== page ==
Swygert, Chief Judge, Castle, Senior Circuit Judge, and Pell, Circuit Judge.
CASTLE, Senior Circuit Judge.
The defendant-appellant, Jose Antonio Rivera, was convicted following a jury trial on an indictment charging him with a sale of heroin on August 21, 1967, in violation of 26 U.S.C.A. § 4704(a). He was sentenced to five years imprisonment.
The defendant's sole contention on appeal is that the District Court's rulings admitting, over defense counsel's objection, evidence concerning a sale of marihuana to government agent Frank Cruz on August 14, 1967, constitute prejudicial error requiring a reversal of his conviction.
In this connection the record discloses that as a part of the government's case-in-chief the witness Cruz, after testifying that the defendant made a sale of heroin to him on August 21, 1967, and relating the events and circumstances surrounding that transaction, was also permitted to testify that on August 14th, seven days earlier, the defendant sold him marihuana, and to relate the events concerning the transaction. Two other agents, who testified concerning their surveillance of the August 21st transaction, were also permitted to give testimony relating their surveillance of the August 14th transaction, which testimony served to corroborate the testimony given by Cruz.
The general rule is that extra-indictment prior criminal conduct is not admissible against an accused. Boyd v. United States, 142 U.S. 450, 12 S. Ct. 292, 35 L. Ed. 1077; United States v. Menk, 7 Cir., 406 F.2d 124, 126. However, there are exceptions to this general rule. United States v. Turner, 7 Cir., 423 F.2d 481, 483-484; United States v. Marine, 7 Cir., 413 F.2d 214, 216; United States v. Phillips, 7 Cir., 375 F.2d 75. Among these exceptions is the situation referred to in Turner where the two offenses are so blended or connected that proof of one incidentally involves the other or explains the circumstances thereof. And, in Marine it is stated (413 F.2d 214, 216) that:
"This court has held in similar cases that evidence sought to be introduced of a similar offense is admissible if it bears 'a strong resemblance' to the pattern of the offense charged, United States v. Iacullo, 226 F.2d 788, 793 (7th Cir. 1955), * * *."
As was the case in Turner, the earlier sale here bears such relation to and connection with the subsequent sale for which the defendant was indicted that the earlier offense is admissible. In this connection the record discloses that on August 14th Cruz negotiated with the defendant for the purchase of twenty pounds of marihuana in addition to what Cruz had purchased that day. On August 19th it was agreed that this purchase be increased to sixty pounds. On the next day the defendant informed Cruz that the defendant's supplier had been arrested and that he was unable to deliver the marihuana. When Cruz expressed his disappointment, the defendant inquired if Cruz would be interested in purchasing heroin. Arrangements followed which culminated in the sale of the heroin to Cruz on August 21st. It thus appears that the inability of the defendant to make delivery of the additional marihuana he had promised on the 14th triggered his offer to make the sale of the heroin. In addition, the same modus operandi was employed by the defendant in effecting the delivery of both the marihuana and the heroin. The sales reflected the same pattern, the second closely followed the first, and the intervening events, stemming from the sale of the marihuana on the 14th, served to explain the circumstances giving rise to the sale of the heroin on the 21st.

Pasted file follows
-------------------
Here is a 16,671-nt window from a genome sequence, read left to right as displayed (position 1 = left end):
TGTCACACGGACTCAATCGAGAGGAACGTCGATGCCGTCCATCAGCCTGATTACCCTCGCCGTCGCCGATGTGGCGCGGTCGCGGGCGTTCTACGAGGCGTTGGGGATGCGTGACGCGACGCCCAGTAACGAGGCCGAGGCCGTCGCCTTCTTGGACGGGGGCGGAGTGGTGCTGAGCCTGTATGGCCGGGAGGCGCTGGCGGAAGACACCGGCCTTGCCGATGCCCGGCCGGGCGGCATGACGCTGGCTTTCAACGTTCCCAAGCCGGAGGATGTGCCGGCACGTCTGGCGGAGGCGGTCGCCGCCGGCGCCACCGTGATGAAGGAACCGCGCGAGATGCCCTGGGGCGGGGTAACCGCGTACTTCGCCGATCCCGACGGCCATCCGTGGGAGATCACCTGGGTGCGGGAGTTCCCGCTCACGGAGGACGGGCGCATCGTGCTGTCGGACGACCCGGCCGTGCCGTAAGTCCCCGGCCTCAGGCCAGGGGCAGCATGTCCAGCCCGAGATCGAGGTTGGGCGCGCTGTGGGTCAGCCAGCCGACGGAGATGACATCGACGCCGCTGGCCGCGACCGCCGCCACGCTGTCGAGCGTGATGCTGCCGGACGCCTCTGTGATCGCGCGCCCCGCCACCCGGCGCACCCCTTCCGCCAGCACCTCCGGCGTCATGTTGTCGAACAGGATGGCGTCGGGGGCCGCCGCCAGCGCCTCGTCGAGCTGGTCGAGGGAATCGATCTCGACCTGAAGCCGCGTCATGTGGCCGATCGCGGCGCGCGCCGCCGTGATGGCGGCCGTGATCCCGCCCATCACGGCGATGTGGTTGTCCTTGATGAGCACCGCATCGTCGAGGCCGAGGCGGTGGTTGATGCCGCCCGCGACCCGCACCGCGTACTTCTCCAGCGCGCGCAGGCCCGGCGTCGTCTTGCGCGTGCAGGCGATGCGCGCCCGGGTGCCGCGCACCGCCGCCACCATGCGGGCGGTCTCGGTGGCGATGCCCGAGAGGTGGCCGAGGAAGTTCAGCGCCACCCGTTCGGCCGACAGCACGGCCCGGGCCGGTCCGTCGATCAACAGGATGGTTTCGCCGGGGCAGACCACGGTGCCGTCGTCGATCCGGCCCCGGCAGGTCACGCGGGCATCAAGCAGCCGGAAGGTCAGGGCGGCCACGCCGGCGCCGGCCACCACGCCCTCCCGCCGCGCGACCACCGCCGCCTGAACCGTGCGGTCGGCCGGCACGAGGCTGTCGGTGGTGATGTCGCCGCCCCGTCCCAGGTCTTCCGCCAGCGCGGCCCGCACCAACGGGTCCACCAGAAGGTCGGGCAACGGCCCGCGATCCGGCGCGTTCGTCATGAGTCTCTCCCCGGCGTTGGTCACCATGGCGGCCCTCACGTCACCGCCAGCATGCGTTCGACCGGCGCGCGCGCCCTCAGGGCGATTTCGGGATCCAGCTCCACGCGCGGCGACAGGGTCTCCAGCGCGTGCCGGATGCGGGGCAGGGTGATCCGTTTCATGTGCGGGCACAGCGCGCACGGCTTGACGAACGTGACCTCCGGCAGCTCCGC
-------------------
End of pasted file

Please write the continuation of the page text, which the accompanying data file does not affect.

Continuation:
We are not persuaded by defendant's argument that a sale of marihuana is not an offense similar to the sale of heroin. There is, of course, a difference between marihuana and heroin. But, in our judgment, the illegal trafficking in either is a substantially similar offense to illegal trafficking in the other for the purpose here involved. Defendant's reliance on Enriquez v. United States, 9 Cir., 314 F.2d 703, in support of his contention that the offenses are dissimilar is misplaced. Enriquez, which involved a conviction on evidence which in other respects the court characterized as "weak", held only that the use of marihuana was not admissible in a prosecution for the sale of heroin. The court found that lack of similarity between using marihuana and selling heroin precluded the admission of such extra-indictment offense, and reversed the conviction.
We conclude that under the facts and circumstances here involved the admission of the evidence relating to the extra-indictment prior sale of marihuana was not error.
The judgment appealed from is affirmed.